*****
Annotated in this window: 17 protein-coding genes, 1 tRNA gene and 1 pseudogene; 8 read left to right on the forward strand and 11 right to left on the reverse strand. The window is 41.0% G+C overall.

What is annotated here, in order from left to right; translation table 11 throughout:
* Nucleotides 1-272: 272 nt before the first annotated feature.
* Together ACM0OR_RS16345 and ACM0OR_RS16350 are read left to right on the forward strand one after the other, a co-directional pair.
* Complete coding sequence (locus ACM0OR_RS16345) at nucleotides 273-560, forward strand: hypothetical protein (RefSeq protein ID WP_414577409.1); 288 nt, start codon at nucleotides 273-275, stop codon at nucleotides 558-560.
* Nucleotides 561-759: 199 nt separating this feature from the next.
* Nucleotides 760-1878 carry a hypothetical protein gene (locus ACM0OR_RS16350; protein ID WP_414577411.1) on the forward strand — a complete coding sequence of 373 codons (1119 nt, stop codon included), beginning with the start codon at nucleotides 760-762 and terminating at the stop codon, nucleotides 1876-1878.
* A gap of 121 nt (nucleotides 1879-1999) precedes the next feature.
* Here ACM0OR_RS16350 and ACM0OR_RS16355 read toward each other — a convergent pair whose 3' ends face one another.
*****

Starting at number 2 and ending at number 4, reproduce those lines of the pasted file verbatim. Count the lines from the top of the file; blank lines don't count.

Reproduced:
What is annotated here, in order from left to right; translation table 11 throughout:
* Nucleotides 1-272: 272 nt before the first annotated feature.
* Together ACM0OR_RS16345 and ACM0OR_RS16350 are read left to right on the forward strand one after the other, a co-directional pair.